By Theresa Churchill
Decatur Herald & Review
MONTICELLO -- Dan Koenigs is a man who'd give you the shirt off his back.
Seconds after a basketball player smacked his nose on the floor during a recent scrimmage, Koenigs yanked his T-shirt over his head and handed it to the man to stanch the blood. Only then did he jog over to his gym bag for something else to put on.
His role coaching the Piatt County Golden Eagles basketball team for Special Olympics is but but one of many reasons the Piatt County Journal and Chamber of Commerce and Tourism named him Monticello's Citizen of the Year for 2017.
“He relates well with his players, and we're lucky to have him,” said Jackie Walk, Region 1 sports director for Special Olympics Illinois.
His team includes son Aaron, 15, who has high-functioning autism, but there's much more behind his dedication to helping than fatherly love.
First of all, he's a volunteer firefighter for the Cisco Fire Protection District, leads a weekly Bible study at Maple Point Assisted Living center and helps Piatt County residents who become homeowners through Habitat for Humanity and domestic violence victims supported by the Willow Tree Missions thrift store in Monticello.
“His name bubbled to the top this year as someone who gives back to the community without expecting anything in return,” said Denise Flaar, executive director of the Monticello Chamber. “You can't turn around and not see Dan helping out somewhere.”
Secondly, it's impossible to fully understand what drives Koenigs without going back to his time as an altar boy at St. John Vianney Catholic Church in Cambridge.
Spending the night at the rectory when he was 12, he said he awoke to discover his priest's hands on his body. It was the beginning of a sexually abusive relationship that went on for three years, during which time Koenigs said he also was abused by two other priests.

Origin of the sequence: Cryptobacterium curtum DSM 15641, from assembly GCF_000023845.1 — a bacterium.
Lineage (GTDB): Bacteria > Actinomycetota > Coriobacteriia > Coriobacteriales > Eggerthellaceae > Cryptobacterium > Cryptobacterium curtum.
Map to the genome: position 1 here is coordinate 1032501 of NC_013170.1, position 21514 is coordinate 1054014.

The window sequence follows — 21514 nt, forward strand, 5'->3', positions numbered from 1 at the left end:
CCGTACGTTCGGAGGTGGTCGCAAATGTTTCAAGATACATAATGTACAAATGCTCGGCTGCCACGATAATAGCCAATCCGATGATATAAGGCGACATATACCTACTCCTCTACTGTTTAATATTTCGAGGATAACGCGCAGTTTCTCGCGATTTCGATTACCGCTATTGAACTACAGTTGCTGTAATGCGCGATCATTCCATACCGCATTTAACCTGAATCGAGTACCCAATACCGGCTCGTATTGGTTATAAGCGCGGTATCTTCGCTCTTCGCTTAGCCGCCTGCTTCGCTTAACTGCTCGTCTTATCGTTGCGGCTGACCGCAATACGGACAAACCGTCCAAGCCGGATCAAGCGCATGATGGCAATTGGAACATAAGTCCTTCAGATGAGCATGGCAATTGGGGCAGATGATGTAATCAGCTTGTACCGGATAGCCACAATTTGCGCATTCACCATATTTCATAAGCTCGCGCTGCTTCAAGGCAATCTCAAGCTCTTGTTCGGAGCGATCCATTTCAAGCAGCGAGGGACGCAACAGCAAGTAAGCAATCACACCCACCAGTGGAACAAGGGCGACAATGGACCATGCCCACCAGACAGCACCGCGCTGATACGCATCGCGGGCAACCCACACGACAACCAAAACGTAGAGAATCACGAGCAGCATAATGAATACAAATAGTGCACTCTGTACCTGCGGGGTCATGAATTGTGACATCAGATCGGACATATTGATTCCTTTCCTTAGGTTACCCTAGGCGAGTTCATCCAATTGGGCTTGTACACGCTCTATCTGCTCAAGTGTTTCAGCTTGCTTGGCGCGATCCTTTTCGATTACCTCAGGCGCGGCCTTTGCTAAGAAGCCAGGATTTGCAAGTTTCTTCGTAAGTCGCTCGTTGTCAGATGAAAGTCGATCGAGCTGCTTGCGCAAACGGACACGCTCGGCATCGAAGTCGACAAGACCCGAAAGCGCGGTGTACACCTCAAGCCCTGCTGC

In 2002, after he and his family moved to Piatt County, Koenigs became one of the first Central Illinoisans to go public with his story as part of a burgeoning child sex abuse scandal stemming from news reports about pedophile priests who were shuffled around the Boston Archdiocese.
Koenigs decided to speak with me, then a reporter for the Herald & Review, because he thought it was the only way to make sure his former pastor would never be reinstated by the Catholic Diocese of Peoria, even on a part-time basis.
He went on to achieve more satisfaction than most victims of the scandal did.
Koenigs won an undisclosed settlement from the Peoria Diocese in 2005. Shortly afterward he saw his former pastor sentenced to 10 years in prison in Wisconsin, where the statute of limitations clock had stopped on allegations involving two overnight trips to Milwaukee when the man returned to Illinois in the early 1980s.
Yet this didn't keep Koenigs from hitting bottom afterward while tearing down his tent after a weekend of camping near Oakland.
“It was 95 degrees out, and I was grumbling to God about some stuff,” he said. “Then the fourth chapter of Proverbs came to me, and I understood it was time for me to figure out if I was going to be angry for the rest of my life or if I was going to focus on being a better husband, a better dad and a better person and move forward.”
The epiphany set Koenigs on a different path, one that is changing him.
The man I met in his 30s was clearly doing his best to deal with multiple emotions teaming just below the surface, while the man I saw the other day is 50, knows where he's going and doing his best to make his corner of the world a better place.
“It helps me as much as it helps others,” he said. “I'm at my best when I'm helping.”
Koenigs has been a substance abuse counselor at the Piatt County Mental Health Center for nearly 20 years and was nominated for Citizen of the Year by his boss, Executive Director Tony Kirkman.
“Dan is a blessing to this community,” Kirkman said. “His is an inspiring story of restoration.”
Koenigs kept his faith, but left the Catholic church in 2004 for Cisco United Methodist Church, mainly because so many of his friends go there. He's since become a lay leader, not only for his own congregation but also for the Sangamon River District of the Illinois Great Rivers Conference of The United Methodist Church.
When you think about it, his reasons for accepting my recent interview request aren't all that different from what motivated him 16 years ago.
“I really pray this helps someone,” Koenigs said. “God gets the credit for where I am today, and I hope my story gives others hope.”
(Reprinted with permission from the March 10 issue of the Decatur Herald & Review, www.herald-review.com)